The money theory may be a bit conspiratorial, but KOAT should be sensitive to it. In recent years it has conducted numerous debates but shunted most of them to the Sunday afternoon "ghetto" hours. That has prompted charges that the station is unwilling to give up prime time for debates because of financial considerations.

At least this debate is in borderline prime time coming at 6 p.m. But in excluding Miller the station is misfiring. A candidate who collects 11,000 signatures has proven her mettle. Her viewpoint has support in the marketplace. KOAT would lose nothing by inviting her, and just might enhance its "commitment" to the 2008 election.

Sen. Rawson
Insiders seem to think that Las Cruces area State Senator and Minority Leader Lee Rawson should be able to prevail in his re-election bid, despite what seems to be a spirited Dem challenge from former real estate broker and environmentalist Stephen Fischmann. Rawson, 53, took a hit over the weekend when it was reported he sponsored a capital outlay bill to build a road that was outside of his legislative district, but provides access to commercial property owned by Rawson and his family. Rawson's district is 42 percent Dem, 36 percent R and 19 percent Independent. The district likes Rawson, but in this topsy-turvy year any incumbent has to be careful. Angry voters can be unpredictable.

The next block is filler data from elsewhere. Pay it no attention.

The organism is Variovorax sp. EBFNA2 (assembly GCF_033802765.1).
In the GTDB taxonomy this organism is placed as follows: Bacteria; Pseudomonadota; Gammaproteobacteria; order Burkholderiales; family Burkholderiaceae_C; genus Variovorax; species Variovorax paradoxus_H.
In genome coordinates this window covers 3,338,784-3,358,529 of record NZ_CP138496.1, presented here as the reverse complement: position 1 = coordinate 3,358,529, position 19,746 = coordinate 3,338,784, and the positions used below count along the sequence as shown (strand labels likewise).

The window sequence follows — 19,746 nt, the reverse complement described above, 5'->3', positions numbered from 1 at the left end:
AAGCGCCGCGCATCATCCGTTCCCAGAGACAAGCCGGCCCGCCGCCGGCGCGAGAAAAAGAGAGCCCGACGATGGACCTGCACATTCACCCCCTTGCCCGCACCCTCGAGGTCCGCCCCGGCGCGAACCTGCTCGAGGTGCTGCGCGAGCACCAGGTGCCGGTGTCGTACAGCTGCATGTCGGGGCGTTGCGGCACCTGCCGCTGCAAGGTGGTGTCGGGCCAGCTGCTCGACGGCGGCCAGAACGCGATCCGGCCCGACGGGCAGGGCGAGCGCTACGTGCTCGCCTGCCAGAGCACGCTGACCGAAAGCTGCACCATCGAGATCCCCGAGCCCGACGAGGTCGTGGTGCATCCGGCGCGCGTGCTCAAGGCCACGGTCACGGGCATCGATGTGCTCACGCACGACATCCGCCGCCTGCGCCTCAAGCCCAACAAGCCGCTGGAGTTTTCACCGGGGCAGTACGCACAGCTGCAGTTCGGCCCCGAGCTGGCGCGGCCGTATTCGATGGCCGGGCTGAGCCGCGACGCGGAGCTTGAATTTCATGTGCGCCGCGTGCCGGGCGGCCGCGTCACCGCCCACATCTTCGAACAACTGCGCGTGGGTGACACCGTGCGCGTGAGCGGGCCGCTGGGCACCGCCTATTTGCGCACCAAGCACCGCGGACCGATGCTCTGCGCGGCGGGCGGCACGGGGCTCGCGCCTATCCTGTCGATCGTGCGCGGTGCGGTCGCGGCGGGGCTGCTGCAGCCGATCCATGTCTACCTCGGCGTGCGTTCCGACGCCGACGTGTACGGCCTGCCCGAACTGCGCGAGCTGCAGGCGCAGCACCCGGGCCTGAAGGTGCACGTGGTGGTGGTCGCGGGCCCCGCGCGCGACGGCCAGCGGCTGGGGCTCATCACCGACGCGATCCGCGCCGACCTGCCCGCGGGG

Readers have been peppering us with the latest developments in the saga of Dem Jerome Block, Jr., who is seeking the northern seat on the Public Regulation Commission (PRC). The latest is how he lied about how he spent some of the public funds he received for the campaign. But there is no Republican running so it is up to the Green Party candidate Rick Lass to make the case against Block. Governor Richardson is reluctant to interfere. He says he is concerned about Block's candidacy, but isn't calling on him to get out--at least not in public. Jerome, son of a former PRC commissioner, vows to stay in the race. Will voters turn to Lass? They may if they find out about him in time.


In Friday's blog describing the insider info on the departure under fire of Bernalillo County GOP Chair Fernando C de Baca, we noted that NM GOP Chair Allen Weh, in negotiating C de Baca's departure, rejected making a statement of support for C de Baca's county replacement. Weh blogs in to clarify: